Consortium aims to transform the landscape of Canada’s clinical trial system

PJ Devereaux standing at a podium. There are two banners behind him.

PJ Devereaux, the lead of the Accelerating Clinical Trials (ACT) Canada Consortium, speaks at a Jan. 19 event at McMaster University where $39 million in federal funding through the Canadian Institutes of Health Research (CIHR) was announced. (Photo by Georgia Kirkos/McMaster University).

For years, the clinical trial system in Canada has functioned much like a long-distance runner — persevering despite roadblocks and bottlenecks in its way. But now it’s time for it to sprint, says PJ Devereaux.

A headshot of PJ Devereaux encased in a maroon circle
PJ Devereaux is the lead of the Accelerating Clinical Trials (ACT) Canada Consortium, and a senior scientist with the Population Health Research Institute, which is hosting ACT.

The McMaster professor and cardiologist, who leads the Accelerating Clinical Trials (ACT) Canada Consortium, wants to help change the landscape of the clinical trial system in this country by finding efficiencies, building trial capacities and ensuring Canadians have equal access to participation in trials relevant to their health.

The consortium, which recently received $39 million in federal funding through the Canadian Institutes of Health Research (CIHR), is bringing together hundreds of researchers from 28 networks across the country, says Devereaux, who is also a senior scientist with the Population Health Research Institute (PHRI), which is hosting ACT.

“Across these networks we have groups that are cross-cutting enablers that are trying to address the issues that have slowed down trials in Canada and created bottlenecks,” says Devereaux. “We want to overcome that to make more efficient trials.”

Finding these efficiencies is important because of the huge role clinical trial systems play in decisions that ultimately benefit patients, he says.

“Most of the big advances that have really dramatically improved health care have come from evaluation in randomized control trials — those trials where patients get an experimental intervention or a control intervention, which can often be placebos,” says Devereaux. “They are far and away the gold standard of how we figure out what really works.”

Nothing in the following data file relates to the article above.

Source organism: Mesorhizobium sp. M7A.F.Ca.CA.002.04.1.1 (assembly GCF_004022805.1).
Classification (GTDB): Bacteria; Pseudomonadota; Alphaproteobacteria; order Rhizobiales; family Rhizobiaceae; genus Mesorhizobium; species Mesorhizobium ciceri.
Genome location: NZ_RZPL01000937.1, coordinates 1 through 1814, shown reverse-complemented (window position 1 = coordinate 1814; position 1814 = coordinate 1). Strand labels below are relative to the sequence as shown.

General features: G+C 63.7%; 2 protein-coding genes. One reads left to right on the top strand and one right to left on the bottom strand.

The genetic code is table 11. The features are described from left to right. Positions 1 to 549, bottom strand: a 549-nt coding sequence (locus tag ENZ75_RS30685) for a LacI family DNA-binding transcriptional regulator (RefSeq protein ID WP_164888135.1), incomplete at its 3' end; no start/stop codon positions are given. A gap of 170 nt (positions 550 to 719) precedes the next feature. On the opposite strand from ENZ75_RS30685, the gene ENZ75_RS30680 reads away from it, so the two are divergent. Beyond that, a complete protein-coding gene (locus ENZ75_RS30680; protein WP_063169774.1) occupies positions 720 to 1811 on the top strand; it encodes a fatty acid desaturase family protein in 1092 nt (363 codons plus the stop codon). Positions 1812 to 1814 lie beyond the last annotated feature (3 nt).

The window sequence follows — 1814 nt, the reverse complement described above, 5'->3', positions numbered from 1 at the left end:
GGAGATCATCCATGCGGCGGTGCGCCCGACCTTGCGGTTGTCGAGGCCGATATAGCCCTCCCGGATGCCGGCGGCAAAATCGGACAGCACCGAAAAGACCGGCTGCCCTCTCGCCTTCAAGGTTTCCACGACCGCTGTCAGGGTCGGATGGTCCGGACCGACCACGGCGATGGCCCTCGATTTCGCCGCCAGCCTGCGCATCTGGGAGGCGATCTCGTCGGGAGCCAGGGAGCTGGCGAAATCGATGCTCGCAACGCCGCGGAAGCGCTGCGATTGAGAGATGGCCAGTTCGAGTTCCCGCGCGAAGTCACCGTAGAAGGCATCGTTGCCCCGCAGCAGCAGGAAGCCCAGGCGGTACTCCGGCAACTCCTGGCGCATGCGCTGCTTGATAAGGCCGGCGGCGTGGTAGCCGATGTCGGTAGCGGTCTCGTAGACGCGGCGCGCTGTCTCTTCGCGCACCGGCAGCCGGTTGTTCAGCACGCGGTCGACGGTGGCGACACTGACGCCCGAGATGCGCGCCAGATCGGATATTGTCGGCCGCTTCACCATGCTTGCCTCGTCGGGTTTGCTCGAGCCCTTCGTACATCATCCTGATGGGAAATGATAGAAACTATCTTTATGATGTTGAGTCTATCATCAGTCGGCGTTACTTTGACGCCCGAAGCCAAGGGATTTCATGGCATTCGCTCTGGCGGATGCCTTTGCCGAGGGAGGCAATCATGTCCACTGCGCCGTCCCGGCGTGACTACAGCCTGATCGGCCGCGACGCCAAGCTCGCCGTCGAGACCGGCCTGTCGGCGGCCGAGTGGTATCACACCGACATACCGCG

Democratizing the system 

Devereaux wants to see a democratization of the clinical trial system and says ACT will find ways to increase access for all Canadians.

“Whether you live in Nunavut, on Cape Breton Island or in downtown Toronto, you should have access to a clinical trial,” says Devereaux.

This expansion of access also means the health priorities of underrepresented groups will be addressed — in particular First Nations people, Métis and Inuit.

Indigenous researchers will lead the work of identifying the health priorities of these populations and funding will help conduct trials that are geared to a community’s needs, he says.

“It will be evidence that’s much more directly relevant to them, and they will hopefully be able to benefit a lot more from clinical trials happening in Canada,” says Devereaux.

Picking up speed 

Learnings from the international response to the COVID-19 pandemic are serving as a path forward for the consortium, Devereaux says. He points to countries like the United Kingdom that were quick to react to the crisis.

“They had created this system where they had embedded study personnel in hospitals all over the country, not simply big academic medical schools,” says Devereaux.

While Canadian trials have made a remarkable impact in improving global health, there are areas of limitation that once addressed, would allow the system to pick up speed and efficiency.

The consortium is exploring bottlenecks created by the lack of a single ethics approval system at a national level, and the high cost of insurance to conduct international trials in other parts of the world.

Devereaux also wants to address the time lost in contract negotiations by creating master clinical trial agreements between the trial units and participating systems.

“When industry goes looking country by country to conduct studies, they look at the efficiency of that country,” says Devereaux. “So, it’s in our own interest, even economically, to make more efficient systems.”

A race to get answers 

The federal government’s investment marks a welcome shift in Canada’s approach to clinical trials, Devereaux says.

“I’m glad people recognize that we had some systemic problems and it’s time to address those,” he says.

Should there be another pandemic in coming years, Devereaux hopes Canada will be a stronger contender in the race to find crucial answers.

“Despite having world leading clinical trials, Canada wasn’t a world leader when it came to the research that changed the way everyone managed COVID. We lagged way behind.

“People were dying fast, and we needed answers,” says Devereaux. “You needed to be able to sprint to get things done really efficiently because the world was depending on it.”

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